Measuring Gross Output and Gross Domestic Product

Apr 30 2014

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Gross Domestic Product. Tomorrow the Bureau of Economic Analysis (BEA) will release its first estimate of gross domestic product (GDP) for the first quarter 2014. The current consensus estimate is that real GDP grew at an annualized rate of around one percent during the quarter. Private forecasters estimate that the unusually cold weather may have subtracted as much as 1.4 percentage points from the first quarter’s growth rate. Those same forecasters estimate that the shift caused by the weather will result in a similarly higher growth rate in the second quarter. Even without the negative effect of weather on the growth rate, real GDP growth would only have reached the annualized growth rate of the recovery.

Measuring Gross Output. Beginning April 25th, BEA debuted quarterly estimates of gross domestic product (GDP) generated by each of the 22 industries identified in the economy, which were previously reported on an annual basis only. GDP by industry is a measure of value added of final products for each industry group.

In addition, the BEA began measuring gross output on a quarterly basis. Gross output is the market value of goods and services produced by an industry. Its components include: commodity taxes, sales or receipts and other operating income, and inventory change. In other words, gross output by industry is a measure of value added plus intermediate inputs.

Gross output has the potential to be a powerful complementary tool to GDP, but gross output is not a substitution for GDP. GDP measures all economic activities once, but only once; aggregate gross output counts some economic activities multiple times. Confusing these two very distinctive measures of economic activity would misinform rather than enlighten policymakers and the public on the breadth and scope of America’s dynamic economy.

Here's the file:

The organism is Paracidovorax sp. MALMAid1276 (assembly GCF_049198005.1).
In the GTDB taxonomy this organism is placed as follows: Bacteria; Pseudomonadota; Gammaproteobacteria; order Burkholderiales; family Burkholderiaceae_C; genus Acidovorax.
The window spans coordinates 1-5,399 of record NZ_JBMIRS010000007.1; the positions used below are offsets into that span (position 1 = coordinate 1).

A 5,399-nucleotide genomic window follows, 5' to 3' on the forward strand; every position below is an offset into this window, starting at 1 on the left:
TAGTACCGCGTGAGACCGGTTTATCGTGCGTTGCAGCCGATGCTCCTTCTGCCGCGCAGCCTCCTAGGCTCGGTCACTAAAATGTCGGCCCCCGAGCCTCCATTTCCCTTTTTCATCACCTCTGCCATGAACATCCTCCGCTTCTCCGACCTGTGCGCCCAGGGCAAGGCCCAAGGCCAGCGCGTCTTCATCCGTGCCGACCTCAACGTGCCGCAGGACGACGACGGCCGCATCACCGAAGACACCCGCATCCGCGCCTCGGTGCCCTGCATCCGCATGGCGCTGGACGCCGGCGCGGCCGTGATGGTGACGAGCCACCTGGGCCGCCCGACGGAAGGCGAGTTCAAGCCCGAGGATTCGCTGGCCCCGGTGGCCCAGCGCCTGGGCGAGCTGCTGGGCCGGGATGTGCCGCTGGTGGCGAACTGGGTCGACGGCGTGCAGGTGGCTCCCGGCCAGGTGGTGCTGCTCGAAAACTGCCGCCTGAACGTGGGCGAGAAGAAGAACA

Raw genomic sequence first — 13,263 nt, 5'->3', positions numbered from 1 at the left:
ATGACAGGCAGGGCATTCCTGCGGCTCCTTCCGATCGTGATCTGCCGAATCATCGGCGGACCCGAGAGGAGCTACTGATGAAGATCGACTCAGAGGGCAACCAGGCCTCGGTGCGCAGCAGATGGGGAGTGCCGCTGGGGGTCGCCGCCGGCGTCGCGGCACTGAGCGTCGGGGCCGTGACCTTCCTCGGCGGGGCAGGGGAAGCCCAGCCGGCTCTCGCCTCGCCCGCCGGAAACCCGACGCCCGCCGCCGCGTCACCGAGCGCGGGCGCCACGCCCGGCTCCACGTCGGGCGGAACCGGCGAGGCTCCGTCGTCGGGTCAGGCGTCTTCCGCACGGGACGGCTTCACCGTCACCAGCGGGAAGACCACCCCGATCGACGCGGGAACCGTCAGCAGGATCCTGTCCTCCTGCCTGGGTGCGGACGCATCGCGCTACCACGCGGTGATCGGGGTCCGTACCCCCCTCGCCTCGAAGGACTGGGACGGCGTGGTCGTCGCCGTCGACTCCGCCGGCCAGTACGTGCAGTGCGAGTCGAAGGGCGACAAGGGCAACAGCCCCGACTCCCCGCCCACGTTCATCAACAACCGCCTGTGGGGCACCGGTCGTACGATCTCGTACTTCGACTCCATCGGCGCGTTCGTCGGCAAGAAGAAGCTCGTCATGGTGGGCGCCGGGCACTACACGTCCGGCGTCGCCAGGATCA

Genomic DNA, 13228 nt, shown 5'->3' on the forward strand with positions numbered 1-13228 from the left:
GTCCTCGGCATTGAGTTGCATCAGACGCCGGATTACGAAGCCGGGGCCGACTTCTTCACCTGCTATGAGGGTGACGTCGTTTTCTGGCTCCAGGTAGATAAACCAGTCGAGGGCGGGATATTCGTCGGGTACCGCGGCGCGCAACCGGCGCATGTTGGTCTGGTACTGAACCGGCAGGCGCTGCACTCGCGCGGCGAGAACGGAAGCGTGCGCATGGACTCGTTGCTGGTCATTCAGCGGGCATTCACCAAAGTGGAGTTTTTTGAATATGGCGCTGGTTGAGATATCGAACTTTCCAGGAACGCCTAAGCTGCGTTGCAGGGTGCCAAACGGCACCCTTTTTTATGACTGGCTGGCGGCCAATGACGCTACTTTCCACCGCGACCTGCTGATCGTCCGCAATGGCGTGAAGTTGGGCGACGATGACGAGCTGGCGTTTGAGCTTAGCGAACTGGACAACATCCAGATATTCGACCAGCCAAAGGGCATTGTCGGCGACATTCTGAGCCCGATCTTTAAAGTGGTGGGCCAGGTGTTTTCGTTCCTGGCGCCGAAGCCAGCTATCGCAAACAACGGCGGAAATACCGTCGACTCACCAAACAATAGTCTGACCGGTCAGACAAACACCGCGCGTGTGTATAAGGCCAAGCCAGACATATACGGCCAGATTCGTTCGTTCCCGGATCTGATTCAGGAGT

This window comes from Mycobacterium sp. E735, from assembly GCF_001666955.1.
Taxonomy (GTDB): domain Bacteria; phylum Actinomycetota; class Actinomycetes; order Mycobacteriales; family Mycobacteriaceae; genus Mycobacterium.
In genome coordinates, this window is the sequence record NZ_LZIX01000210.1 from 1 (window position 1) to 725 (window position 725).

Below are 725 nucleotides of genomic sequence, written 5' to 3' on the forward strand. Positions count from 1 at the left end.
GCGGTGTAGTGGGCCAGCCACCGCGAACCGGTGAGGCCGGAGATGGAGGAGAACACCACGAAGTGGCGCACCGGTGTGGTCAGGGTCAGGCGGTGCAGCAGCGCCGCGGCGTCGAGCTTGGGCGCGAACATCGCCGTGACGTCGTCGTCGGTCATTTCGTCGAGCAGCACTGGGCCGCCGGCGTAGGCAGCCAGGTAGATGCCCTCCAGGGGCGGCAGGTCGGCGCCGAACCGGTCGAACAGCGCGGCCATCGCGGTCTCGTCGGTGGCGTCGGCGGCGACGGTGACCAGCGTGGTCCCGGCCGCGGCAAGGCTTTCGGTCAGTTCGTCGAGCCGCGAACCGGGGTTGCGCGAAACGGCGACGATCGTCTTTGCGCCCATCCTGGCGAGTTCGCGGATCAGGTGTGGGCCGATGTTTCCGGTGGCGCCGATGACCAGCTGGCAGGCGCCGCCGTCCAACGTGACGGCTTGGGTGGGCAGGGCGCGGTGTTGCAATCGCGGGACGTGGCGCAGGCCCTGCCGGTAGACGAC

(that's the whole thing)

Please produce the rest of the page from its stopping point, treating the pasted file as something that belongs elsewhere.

The quarterly industry-level GDP data begins the first quarter of 2005 and spans through the latest release, the fourth quarter of 2013. This data will not only provide more timely industry-level data for businesses and policymakers about turning points and trends within the economy, but will also help identify which industries are presenting the strongest and weakest economic growth, and whether the growth is broadly across industries or concentrated in just a few. For example, in 2005, GDP grew 3.4 percent, and finance, insurance real estate, rental and leasing contributed to 1.3 percentage points of growth in that year, indicating just a handful of industries contributed significant growth. Going forward, the data is expected to be released within 30 days after the “third” release of the latest quarterly data for GDP.

 

See the full JEC Republican Commentary attached below:

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